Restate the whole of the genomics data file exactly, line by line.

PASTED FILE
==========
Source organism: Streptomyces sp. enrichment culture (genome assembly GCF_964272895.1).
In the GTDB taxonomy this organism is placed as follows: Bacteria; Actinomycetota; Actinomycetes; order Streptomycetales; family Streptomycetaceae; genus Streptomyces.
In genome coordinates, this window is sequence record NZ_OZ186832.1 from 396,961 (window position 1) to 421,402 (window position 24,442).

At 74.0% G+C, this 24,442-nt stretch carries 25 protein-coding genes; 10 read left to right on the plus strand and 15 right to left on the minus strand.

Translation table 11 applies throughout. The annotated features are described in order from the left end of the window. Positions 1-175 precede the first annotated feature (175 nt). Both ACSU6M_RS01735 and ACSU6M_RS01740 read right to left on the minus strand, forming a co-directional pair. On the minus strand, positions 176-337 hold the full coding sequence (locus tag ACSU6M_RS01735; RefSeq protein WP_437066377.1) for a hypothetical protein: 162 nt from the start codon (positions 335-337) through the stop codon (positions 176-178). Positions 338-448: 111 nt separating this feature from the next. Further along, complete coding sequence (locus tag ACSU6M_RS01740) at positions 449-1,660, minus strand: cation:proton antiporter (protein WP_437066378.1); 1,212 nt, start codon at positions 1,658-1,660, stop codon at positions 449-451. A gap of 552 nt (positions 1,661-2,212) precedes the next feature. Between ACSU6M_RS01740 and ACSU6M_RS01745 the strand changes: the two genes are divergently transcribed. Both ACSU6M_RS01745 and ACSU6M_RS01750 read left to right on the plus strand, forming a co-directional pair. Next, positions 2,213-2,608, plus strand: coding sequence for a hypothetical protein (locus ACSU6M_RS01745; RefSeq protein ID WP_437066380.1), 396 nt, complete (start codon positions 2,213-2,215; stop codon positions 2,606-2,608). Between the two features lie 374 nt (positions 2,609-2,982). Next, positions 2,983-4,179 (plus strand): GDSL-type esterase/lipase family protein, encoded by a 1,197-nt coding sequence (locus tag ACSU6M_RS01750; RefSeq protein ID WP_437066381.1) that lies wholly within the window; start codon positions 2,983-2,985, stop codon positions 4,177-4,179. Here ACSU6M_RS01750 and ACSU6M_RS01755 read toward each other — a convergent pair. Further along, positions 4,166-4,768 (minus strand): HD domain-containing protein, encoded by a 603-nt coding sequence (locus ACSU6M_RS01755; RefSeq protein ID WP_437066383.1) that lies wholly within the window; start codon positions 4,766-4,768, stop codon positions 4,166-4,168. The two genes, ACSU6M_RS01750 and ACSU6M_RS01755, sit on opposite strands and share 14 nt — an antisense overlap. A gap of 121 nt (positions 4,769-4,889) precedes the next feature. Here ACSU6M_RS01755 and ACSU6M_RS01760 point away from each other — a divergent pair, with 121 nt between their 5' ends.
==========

Source organism: Streptomyces sp. enrichment culture (genome assembly GCF_964272895.1).
In the GTDB taxonomy this organism is placed as follows: Bacteria; Actinomycetota; Actinomycetes; order Streptomycetales; family Streptomycetaceae; genus Streptomyces.
In genome coordinates, this window is sequence record NZ_OZ186832.1 from 396,961 (window position 1) to 421,402 (window position 24,442).

At 74.0% G+C, this 24,442-nt stretch carries 25 protein-coding genes; 10 read left to right on the plus strand and 15 right to left on the minus strand.

Translation table 11 applies throughout. The annotated features are described in order from the left end of the window. Positions 1-175 precede the first annotated feature (175 nt). Both ACSU6M_RS01735 and ACSU6M_RS01740 read right to left on the minus strand, forming a co-directional pair. On the minus strand, positions 176-337 hold the full coding sequence (locus tag ACSU6M_RS01735; RefSeq protein WP_437066377.1) for a hypothetical protein: 162 nt from the start codon (positions 335-337) through the stop codon (positions 176-178). Positions 338-448: 111 nt separating this feature from the next. Further along, complete coding sequence (locus tag ACSU6M_RS01740) at positions 449-1,660, minus strand: cation:proton antiporter (protein WP_437066378.1); 1,212 nt, start codon at positions 1,658-1,660, stop codon at positions 449-451. A gap of 552 nt (positions 1,661-2,212) precedes the next feature. Between ACSU6M_RS01740 and ACSU6M_RS01745 the strand changes: the two genes are divergently transcribed. Both ACSU6M_RS01745 and ACSU6M_RS01750 read left to right on the plus strand, forming a co-directional pair. Next, positions 2,213-2,608, plus strand: coding sequence for a hypothetical protein (locus ACSU6M_RS01745; RefSeq protein ID WP_437066380.1), 396 nt, complete (start codon positions 2,213-2,215; stop codon positions 2,606-2,608). Between the two features lie 374 nt (positions 2,609-2,982). Next, positions 2,983-4,179 (plus strand): GDSL-type esterase/lipase family protein, encoded by a 1,197-nt coding sequence (locus tag ACSU6M_RS01750; RefSeq protein ID WP_437066381.1) that lies wholly within the window; start codon positions 2,983-2,985, stop codon positions 4,177-4,179. Here ACSU6M_RS01750 and ACSU6M_RS01755 read toward each other — a convergent pair. Further along, positions 4,166-4,768 (minus strand): HD domain-containing protein, encoded by a 603-nt coding sequence (locus ACSU6M_RS01755; RefSeq protein ID WP_437066383.1) that lies wholly within the window; start codon positions 4,766-4,768, stop codon positions 4,166-4,168. The two genes, ACSU6M_RS01750 and ACSU6M_RS01755, sit on opposite strands and share 14 nt — an antisense overlap. A gap of 121 nt (positions 4,769-4,889) precedes the next feature. Here ACSU6M_RS01755 and ACSU6M_RS01760 point away from each other — a divergent pair, with 121 nt between their 5' ends.